Contribution of energy efficiency measures in the agricultural sector to climate change mitigation is under-researched. Gallaher et al. make an attempt to fill this gap by estimating the CO2 mitigation potential achievable through energy efficiency options in USA agriculture. The largest sources of energy use in the sector were identified as motors used in irrigation systems or other pumping operations; farm machinery such as tractors used in daily farm operations; and space conditioning, such as HVAC systems for livestock and crop drying systems. They show that the sector is, potentially, a source of 25% emissions reductions from fuel use at negative costs and point to the need for policies to capture this potential.
Another piece of research on the agricultural sector, performed by Schneider et al., reinforces this conclusion and extends it to the global level. They conclude that roughly about 500 million tons of CO2 emissions reduction can result from implementation of available technologies and energy efficiency measures at zero or negative cost today. This means that the overall economic potential of reductions in the agricultural sector could be at least 30% higher than the IPCC AR4 indicated. There is however a risk of double counting of agricultural sector measures and overlaps with measures in the building and transport sector.
In volume two of the special issue (to be published in a subsequent issue), the focus will be on a broader set of issues regarding energy efficiency, such as the relation with sustainable development policies.
The majority, but not all 76 authors are lead authors of IPCC, but all abstracts submitted were led by an IPCC lead author or coordinating lead author.
- Boardman, B. (1991). Fuel poverty: from cold homes to affordable warmth. London: Belhaven Press.Google Scholar
- Butson, J. (1998). The potential for energy service companies in the European Union. In Proceedings of the First International Conference on Improving Electricity Efficiency in Commercial Buildings, Amsterdam.Google Scholar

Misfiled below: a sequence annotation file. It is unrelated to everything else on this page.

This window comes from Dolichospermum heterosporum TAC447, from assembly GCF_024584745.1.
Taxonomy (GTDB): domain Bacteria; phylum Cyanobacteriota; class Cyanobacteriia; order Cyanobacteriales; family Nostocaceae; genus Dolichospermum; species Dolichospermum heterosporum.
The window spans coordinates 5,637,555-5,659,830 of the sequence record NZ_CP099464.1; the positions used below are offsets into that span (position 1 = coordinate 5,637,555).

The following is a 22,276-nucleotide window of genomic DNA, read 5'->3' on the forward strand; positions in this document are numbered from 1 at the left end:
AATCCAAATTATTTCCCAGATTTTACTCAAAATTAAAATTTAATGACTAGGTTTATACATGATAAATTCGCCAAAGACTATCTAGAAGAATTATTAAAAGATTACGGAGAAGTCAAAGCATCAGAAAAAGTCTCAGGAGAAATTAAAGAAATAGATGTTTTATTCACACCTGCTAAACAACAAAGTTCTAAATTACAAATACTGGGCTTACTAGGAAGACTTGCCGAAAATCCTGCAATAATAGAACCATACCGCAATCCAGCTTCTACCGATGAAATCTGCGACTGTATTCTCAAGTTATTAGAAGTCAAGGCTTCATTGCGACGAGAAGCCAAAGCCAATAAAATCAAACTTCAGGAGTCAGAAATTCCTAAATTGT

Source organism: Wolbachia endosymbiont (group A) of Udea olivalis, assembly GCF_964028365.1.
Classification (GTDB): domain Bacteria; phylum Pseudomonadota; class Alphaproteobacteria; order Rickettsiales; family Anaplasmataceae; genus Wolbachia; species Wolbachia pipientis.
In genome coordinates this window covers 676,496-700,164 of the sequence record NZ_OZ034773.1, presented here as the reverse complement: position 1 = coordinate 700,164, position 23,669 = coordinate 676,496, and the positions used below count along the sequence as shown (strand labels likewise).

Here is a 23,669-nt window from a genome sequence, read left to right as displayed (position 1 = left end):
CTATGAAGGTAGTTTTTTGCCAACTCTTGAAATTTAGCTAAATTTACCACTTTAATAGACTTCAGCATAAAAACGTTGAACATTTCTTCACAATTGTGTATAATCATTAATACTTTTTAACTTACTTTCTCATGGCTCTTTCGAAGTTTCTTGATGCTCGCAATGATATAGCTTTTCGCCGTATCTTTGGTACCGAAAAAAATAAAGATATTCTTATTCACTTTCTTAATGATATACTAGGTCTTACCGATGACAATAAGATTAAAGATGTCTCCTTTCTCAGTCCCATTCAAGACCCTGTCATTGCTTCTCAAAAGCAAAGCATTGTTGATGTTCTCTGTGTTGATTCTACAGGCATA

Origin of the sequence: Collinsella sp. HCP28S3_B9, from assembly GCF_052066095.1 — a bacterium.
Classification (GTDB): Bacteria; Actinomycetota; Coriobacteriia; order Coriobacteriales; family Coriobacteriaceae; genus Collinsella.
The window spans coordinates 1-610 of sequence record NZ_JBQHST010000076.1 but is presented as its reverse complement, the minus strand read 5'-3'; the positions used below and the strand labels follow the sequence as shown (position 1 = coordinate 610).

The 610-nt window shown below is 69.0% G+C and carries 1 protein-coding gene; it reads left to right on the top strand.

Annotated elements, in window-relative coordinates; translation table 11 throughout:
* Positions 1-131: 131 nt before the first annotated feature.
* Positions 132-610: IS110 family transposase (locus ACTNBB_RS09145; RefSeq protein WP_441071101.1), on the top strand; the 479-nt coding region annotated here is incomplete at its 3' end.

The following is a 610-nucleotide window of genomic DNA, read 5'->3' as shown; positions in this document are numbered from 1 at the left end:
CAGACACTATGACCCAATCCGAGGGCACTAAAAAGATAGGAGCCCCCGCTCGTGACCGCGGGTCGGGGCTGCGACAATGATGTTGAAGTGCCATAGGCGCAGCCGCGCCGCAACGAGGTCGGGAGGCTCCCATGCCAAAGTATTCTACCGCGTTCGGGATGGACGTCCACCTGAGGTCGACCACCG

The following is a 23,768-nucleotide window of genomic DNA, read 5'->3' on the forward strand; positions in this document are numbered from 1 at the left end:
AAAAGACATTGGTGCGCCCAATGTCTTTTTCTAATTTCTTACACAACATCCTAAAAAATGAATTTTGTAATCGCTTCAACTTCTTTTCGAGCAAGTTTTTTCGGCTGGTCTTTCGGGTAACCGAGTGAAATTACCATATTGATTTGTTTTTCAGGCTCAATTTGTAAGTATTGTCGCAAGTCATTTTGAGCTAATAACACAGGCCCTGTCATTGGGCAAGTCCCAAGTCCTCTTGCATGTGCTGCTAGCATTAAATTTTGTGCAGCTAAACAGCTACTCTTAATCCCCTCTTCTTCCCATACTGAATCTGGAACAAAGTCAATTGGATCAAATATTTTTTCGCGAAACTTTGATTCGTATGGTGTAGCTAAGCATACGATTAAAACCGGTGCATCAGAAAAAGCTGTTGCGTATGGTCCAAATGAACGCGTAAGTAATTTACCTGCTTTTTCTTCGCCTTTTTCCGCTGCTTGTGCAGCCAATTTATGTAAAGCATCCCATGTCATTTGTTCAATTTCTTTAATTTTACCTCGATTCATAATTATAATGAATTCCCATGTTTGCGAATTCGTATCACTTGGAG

- Department of Health (DoH) (2000). Fuel poverty and health. Circular from the UK Department of Health. Available at www.dh.gov.uk/assetRoot/04/01/38/47/04013847.pdf.
- European Commission (2003). Proposal for a Directive of the European Parliament and of the Council on energy end-use efficiency and energy services. Brussels: Commission of the European Communities.Google Scholar
- European Commission (2005). Green paper on energy efficiency: Doing more with less. Luxembourg: Office for Official Publications of the European Communities.Google Scholar
- European Commission (2007). Limiting Global Climate Change to 2 degrees Celsius: The way ahead for 2020 and beyond. Brussels: Communication from the Commission to the Council, the European Parliament, the European Economic and Social Committee and the Committee of the Regions. Commission of the European Communities.Google Scholar
- IPCC (2007a). Climate Change 2007: The Physical Science Basis. Contribution of Working Group I to the Fourth Assessment Report of the Intergovernmental Panel on Climate Change. Cambridge: Cambridge University Press.Google Scholar
- IPCC (2007b). Climate Change 2007: Impacts, Adaptation and Vulnerability. Contribution of Working Group II to the Fourth Assessment Report of the Intergovernmental Panel on Climate Change. Cambridge: Cambridge University Press.Google Scholar
- IPCC (2007c). Climate Change 2007: Mitigation of Climate Change. Contribution of Working Group III to the Fourth Assessment Report of the Intergovernmental Panel on Climate Change. Cambridge: Cambridge University Press.Google Scholar
- Jeeninga, H., Weber, C., Mäenpää, I., García, F. R., Wiltshire, V., & Wade, J. (1999). Employment impacts of energy conservation schemes in the residential sector. Calculation of direct and indirect employment effects using a dedicated input/output simulation approach. Petten: Energy Research Centre of the Netherlands.Google Scholar
- Scientific Expert Group on Climate Change (SEG) (2007). Confronting Climate Change: Avoiding the Unmanageable and Managing the Unavoidable. Report prepared for the United Nations Commission on Sustainable Development. Sigma Xi, Research Triangle Park, NC, and the United Nations Foundation, Washington, DC. Available online at www.globalproblems-globalsolutions-files.org/unf_website/PDF/climate%20_change_avoid_unmanagable_manage_unavoidable.pdf.
- Stern, N. (2006). The Economics of Climate Change: The Stern Review. Cambridge: Cambridge University Press.Google Scholar